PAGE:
Disrupting the Gender Gap in Computer Science
We’re excited to introduce you to STEM trailblazer Kavya Kopparapu. At just 16 years old and a rising senior at Thomas Jefferson High School for Science and Technology in Washington, D.C., Kavya is on a mission to introduce more girls to STEM. Her nonprofit, GirlsComputingLeague, has allowed her to reach thousands of girls and speak at numerous distinguished STEM events across the country. During the Tiger Woods Foundation’s DC STEM Fair Teacher Seminar, held in collaboration with the D.C STEM Network this past March, we had the opportunity to see Kavya in action as she co-led a professional development class with our instructor. Without a doubt, Kavya Kopparapu is one to watch—and we can’t wait to see where she goes. Read on to hear from Kavya herself, watch her dynamic speech at the March for Science and learn more about her passion for STEM.
April 22nd, Earth Day, also marked the March for Science in Washington, D.C., a gathering of scientists to protest the devaluation of the scientific fields and the need for a sense of community in the sciences. I had an amazing opportunity to address the crowd of thousands of science supporters for two minutes as a main-stage speaker.
My speech was about the importance of science, specifically computer science education for all in accordance with my own experiences as a student at Thomas Jefferson High School for Science and Technology. As a female computer science student, I have experienced first-hand the pressure and discouragement that minority students feel when entering the white male-dominated STEM fields. In my AP Computer Science class during my freshman year, I was only one of 8 girls in a class of 30. And that ratio only continued to drop as I advanced to upper-level computer science. In my artificial intelligence class right now, there are only 5 girls.
Driven by a need to combat this problem, I founded GirlsComputingLeague, a 501(c)(3) nonprofit organization that encourages girls to get interested in computer science and technology. With my team of volunteers, we’ve reached thousands of students through Java classes, robotics/HTML/app development classes and partnerships with organizations such as the local Housing Authorities.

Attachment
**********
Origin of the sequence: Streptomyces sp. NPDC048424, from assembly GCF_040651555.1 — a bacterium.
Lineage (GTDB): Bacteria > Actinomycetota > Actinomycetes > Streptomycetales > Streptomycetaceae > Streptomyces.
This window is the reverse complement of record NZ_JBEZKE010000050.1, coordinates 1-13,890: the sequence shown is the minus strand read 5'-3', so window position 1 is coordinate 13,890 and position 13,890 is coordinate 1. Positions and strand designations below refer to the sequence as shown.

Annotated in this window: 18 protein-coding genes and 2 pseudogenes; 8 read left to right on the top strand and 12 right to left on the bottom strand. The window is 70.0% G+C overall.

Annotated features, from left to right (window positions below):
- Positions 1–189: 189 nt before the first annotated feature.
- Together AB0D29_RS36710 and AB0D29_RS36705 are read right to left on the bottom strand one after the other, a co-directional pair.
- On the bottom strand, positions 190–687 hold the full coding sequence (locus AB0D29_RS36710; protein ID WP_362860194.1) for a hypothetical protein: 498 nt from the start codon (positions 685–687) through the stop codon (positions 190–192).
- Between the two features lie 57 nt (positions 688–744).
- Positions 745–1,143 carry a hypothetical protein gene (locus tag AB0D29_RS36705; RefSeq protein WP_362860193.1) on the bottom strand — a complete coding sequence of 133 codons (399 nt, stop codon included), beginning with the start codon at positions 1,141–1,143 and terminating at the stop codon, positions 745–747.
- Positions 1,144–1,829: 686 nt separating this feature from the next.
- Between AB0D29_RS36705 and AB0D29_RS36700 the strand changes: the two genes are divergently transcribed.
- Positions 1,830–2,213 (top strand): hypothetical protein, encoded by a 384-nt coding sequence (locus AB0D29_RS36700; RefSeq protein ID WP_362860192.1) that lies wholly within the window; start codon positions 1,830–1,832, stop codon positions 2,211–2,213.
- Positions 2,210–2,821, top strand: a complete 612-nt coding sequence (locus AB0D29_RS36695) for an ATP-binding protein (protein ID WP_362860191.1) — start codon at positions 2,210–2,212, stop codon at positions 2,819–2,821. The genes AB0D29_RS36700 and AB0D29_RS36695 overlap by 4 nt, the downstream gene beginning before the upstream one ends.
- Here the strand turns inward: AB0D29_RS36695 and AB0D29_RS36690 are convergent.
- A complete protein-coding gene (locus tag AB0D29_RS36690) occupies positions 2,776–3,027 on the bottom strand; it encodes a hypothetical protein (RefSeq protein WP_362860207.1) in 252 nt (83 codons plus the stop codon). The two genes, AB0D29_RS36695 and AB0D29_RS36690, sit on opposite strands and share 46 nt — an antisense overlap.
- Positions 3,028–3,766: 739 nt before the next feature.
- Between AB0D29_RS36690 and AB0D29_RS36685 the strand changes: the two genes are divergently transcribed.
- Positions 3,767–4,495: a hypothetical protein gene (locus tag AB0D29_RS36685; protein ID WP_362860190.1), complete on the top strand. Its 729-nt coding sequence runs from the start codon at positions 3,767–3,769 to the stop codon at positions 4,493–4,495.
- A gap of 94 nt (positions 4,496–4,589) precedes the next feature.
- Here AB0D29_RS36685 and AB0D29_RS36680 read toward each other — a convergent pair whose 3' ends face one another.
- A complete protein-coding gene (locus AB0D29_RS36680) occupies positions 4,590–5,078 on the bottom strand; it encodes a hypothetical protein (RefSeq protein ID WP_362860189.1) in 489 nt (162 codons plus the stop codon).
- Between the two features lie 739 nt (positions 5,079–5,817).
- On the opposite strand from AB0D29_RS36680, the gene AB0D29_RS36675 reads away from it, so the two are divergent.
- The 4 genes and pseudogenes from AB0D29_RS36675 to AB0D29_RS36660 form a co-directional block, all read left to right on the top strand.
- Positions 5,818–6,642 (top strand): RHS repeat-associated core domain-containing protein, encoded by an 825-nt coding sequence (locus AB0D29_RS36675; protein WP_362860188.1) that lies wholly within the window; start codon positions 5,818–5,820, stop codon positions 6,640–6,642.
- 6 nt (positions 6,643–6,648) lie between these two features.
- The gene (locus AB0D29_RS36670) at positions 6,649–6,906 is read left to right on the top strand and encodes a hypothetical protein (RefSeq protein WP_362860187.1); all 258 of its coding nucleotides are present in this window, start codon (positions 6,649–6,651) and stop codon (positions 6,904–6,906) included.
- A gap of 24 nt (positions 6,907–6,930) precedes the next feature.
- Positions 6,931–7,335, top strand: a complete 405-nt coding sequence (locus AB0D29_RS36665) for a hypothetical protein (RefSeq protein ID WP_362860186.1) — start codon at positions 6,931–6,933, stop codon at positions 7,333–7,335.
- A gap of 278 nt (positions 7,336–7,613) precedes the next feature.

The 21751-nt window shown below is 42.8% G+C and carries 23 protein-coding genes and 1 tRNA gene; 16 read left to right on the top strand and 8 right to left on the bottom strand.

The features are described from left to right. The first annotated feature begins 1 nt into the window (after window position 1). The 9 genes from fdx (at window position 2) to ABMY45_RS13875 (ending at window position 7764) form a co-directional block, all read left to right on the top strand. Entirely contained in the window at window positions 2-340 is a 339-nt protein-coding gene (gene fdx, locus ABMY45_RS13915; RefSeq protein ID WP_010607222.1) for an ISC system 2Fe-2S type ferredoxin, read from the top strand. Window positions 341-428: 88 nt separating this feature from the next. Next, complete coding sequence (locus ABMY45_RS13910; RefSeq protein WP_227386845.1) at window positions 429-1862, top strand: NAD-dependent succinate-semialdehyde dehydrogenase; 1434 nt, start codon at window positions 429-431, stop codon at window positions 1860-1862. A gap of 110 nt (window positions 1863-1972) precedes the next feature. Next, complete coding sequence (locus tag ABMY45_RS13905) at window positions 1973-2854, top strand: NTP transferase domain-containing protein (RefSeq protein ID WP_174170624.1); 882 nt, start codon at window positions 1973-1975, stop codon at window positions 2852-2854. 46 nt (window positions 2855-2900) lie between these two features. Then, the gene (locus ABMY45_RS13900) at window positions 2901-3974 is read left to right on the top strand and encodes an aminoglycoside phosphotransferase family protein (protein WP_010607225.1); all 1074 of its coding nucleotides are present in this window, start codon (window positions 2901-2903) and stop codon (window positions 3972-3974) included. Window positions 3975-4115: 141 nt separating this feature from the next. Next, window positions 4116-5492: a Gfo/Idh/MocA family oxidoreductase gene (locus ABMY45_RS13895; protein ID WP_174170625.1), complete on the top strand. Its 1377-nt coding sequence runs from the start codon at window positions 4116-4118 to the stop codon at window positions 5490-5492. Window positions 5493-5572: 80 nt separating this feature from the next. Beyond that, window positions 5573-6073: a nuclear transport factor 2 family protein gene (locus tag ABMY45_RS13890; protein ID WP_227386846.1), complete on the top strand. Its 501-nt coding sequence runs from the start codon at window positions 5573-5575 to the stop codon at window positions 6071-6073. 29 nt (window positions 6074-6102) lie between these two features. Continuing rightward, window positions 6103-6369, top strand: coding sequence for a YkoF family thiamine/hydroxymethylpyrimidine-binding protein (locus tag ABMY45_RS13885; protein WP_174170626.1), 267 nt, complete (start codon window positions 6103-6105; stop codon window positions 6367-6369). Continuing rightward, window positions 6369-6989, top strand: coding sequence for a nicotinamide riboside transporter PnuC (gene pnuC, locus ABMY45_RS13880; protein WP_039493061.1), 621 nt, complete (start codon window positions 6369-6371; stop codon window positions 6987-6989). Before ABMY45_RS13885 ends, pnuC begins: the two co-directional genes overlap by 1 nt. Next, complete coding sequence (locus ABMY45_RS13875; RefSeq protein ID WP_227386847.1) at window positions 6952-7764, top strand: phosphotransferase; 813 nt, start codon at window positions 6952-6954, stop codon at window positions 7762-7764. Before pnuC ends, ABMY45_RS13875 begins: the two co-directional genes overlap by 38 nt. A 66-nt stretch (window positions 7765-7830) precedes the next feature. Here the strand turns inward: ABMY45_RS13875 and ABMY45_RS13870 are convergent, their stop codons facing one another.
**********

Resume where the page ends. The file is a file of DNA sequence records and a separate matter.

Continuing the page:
In March, through the D.C. STEM Fair and Tiger Woods Foundation’s professional development workshops, we even had the opportunity to show educators how to incorporate programming and computer science into their school curriculum. What’s amazing is that teachers who taught humanities subjects such as history and English were equally as interested in learning to code and showing their students coding fundamentals as the science and technology teachers!
The March for Science was also my opportunity to march for the computer science fields as a whole. Computer science is often regarded as separate from the rest of science– and outsider– but in our modern day and age, it’s the foundation for every other advancement. Looking out in the crowd I saw signs for just about every field of STEM– medicine, geology, physics, chemistry– and hope that inclusive community will continue past today.
The march was truly a once-in-a-lifetime experience. Despite the rainy weather, there was a huge turnout, which makes me very optimistic for the future of science and for future generations. Although the circumstances for the march were unfortunate, the act of the scientific community coming together as a whole and taking a stand will no doubt have large effects on STEM support from the government.
Redefining what it means to be a champion.